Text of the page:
Available Options for Partnerships to Elect Out of the New Audit Rules

The Act does allow for the following options to elect out of the new audit rules:
• Small partnerships (100 or fewer eligible partners*) may choose to “opt out” of the new partnership audit rules by making an annual election on a timely filed Form 1065 for the applicable tax year. This option will not be available to any partnership that itself has partners that are also partnerships (including LLC’s taxed  as partnerships, LLC’s that are taxed as a disregarded entity, or trusts regardless if they are disregarded.)
 
*Note: Each S-Corporation shareholder counts as a partner for purposes of the “100 or fewer eligible partners” rule. Eligible partners are individuals, C-Corporations, S-Corporations, and estates of deceased partners.
 
• Another option, the “push out” election, is available to partnerships once a notice of final partnership adjustment is issued. The partnership would need to make a timely election within 45 days of receiving a notice of final partnership adjustment to “push out” the assessment to the individuals that were partners during the audited tax year. However, the election comes at a cost: The rate of interest assessed on underpaid taxes rises two percentage points (i.e., from 3% to 5%) if this election is utilized.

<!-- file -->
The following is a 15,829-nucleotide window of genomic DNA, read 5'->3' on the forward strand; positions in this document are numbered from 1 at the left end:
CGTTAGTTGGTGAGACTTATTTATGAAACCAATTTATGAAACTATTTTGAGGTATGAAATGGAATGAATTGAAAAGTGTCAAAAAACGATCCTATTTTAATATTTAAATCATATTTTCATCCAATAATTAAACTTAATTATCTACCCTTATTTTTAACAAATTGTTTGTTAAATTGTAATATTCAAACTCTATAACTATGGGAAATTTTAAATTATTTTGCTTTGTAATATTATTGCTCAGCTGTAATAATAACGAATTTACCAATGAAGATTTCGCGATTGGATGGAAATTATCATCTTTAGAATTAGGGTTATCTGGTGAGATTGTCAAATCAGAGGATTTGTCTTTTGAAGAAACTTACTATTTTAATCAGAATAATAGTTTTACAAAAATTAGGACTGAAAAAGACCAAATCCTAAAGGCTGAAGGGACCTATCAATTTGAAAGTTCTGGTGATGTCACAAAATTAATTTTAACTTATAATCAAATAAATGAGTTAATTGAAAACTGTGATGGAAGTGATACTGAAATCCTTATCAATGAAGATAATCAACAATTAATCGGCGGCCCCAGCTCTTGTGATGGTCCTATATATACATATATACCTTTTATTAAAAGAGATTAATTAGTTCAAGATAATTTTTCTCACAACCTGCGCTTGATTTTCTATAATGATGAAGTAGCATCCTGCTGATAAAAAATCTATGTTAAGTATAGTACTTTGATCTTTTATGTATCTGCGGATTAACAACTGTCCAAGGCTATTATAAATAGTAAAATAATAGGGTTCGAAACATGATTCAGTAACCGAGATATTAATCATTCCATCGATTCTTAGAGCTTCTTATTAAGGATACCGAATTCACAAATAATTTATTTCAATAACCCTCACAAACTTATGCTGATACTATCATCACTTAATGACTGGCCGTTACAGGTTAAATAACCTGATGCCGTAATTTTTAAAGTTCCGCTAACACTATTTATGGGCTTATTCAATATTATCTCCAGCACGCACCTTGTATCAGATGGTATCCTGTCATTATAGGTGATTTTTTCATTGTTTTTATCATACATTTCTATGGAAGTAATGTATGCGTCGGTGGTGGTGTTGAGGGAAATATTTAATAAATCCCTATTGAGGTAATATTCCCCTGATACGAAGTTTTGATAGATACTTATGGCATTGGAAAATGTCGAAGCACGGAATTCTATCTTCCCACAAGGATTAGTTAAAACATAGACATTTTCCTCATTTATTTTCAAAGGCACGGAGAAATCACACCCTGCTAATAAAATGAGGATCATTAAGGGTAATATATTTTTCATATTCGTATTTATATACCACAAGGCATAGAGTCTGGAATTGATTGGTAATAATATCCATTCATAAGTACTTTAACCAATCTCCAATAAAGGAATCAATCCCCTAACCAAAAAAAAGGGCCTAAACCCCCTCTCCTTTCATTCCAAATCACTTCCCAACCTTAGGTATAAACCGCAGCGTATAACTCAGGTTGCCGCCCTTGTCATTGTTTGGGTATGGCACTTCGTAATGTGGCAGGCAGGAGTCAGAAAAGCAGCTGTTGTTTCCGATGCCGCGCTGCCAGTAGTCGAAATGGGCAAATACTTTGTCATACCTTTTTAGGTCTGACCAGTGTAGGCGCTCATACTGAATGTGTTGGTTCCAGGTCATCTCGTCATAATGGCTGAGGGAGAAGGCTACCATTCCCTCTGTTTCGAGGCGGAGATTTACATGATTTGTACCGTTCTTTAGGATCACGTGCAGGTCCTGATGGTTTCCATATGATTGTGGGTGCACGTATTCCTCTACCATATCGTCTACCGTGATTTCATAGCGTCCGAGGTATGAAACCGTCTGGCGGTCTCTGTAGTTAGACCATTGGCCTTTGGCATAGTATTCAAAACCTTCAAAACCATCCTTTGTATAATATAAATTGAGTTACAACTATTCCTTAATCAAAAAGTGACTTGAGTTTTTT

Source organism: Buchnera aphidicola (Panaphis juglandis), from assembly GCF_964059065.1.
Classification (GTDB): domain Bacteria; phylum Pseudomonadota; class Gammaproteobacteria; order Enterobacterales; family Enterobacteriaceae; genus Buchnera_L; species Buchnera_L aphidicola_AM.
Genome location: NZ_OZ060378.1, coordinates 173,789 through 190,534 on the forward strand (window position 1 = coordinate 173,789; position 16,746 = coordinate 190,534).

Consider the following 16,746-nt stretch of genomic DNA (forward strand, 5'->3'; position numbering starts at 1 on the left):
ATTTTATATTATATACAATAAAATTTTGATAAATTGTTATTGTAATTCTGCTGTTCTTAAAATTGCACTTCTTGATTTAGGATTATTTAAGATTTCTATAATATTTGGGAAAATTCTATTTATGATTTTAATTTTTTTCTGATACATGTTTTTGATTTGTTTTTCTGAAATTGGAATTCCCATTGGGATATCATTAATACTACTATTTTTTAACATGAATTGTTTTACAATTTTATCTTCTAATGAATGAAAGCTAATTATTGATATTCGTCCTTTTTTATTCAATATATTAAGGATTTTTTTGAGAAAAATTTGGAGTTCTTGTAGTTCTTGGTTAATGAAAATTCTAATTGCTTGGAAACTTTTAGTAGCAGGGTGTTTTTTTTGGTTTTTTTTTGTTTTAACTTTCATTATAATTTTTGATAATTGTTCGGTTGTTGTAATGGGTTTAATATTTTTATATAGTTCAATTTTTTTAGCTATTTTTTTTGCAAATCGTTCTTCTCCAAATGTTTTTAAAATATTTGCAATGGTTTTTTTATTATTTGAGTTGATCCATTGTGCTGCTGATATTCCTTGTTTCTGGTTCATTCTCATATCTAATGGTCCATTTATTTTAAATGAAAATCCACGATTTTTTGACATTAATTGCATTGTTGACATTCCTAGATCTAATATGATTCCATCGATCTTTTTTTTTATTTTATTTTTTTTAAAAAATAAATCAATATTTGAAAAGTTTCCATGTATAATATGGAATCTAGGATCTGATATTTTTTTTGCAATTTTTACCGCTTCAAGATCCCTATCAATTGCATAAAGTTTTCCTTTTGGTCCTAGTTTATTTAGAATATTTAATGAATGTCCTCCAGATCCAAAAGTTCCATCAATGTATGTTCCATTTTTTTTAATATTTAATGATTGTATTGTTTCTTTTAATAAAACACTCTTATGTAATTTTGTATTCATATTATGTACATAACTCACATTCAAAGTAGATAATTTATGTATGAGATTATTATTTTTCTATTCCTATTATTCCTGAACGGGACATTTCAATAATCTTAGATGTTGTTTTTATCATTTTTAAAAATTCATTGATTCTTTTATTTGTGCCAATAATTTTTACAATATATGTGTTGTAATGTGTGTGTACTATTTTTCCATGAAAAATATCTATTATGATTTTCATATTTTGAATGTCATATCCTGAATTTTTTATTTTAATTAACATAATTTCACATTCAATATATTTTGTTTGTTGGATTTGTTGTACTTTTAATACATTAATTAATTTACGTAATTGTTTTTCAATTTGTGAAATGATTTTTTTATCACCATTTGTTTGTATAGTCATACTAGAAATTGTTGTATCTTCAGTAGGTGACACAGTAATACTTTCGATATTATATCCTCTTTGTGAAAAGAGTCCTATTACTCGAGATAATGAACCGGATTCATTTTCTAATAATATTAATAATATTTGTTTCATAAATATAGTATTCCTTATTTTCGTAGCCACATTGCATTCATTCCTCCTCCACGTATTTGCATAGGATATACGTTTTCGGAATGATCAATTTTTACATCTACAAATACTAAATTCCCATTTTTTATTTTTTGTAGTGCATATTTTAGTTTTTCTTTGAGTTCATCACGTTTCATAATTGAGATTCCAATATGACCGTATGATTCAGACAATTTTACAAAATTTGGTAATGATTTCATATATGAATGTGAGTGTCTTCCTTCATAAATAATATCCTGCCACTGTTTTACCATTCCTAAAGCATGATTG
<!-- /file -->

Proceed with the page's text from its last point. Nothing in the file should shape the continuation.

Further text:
Under the above options, the partnership would pass through the tax adjustment to the persons who were partners during the audited tax year by issuing amended Schedules K-1. Each partner receiving an amended Schedule K-1 would be required to amend their returns for the audited tax year.

 

New Partnership Representative Role

Under the new rules, the partnership representative has the sole and exclusive authority to act on behalf of the partnership and to bind all partners with respect to partnership matters subject to the partnership audit rules. This authority includes, but is not limited to, making relevant elections, representing the partnership during an audit, negotiating and agreeing (or disagreeing) to settle with the IRS, and seeking judicial review of an IRS adjustment.
 
The Act allows the appointment of any person – partner or not – “with a substantial presence in the United States” as the partnership representative. The IRS has not yet provided guidance as to what “a substantial presence in the United States” means, but it is expected that the Act will allow for a broader array of potential people who will be eligible to represent the partnership. Partnership and LLC agreements should be revised to provide for who will act as the partnership representative because, in the absence of an appointed person, the IRS has the discretion to pick a partnership representative. The filing of the 2018 Form 1065, U.S. Return of Partnership Income, will be the first return requiring a person to be designated as the partnership representative.
Categories: February 2019, Monthly Bulletins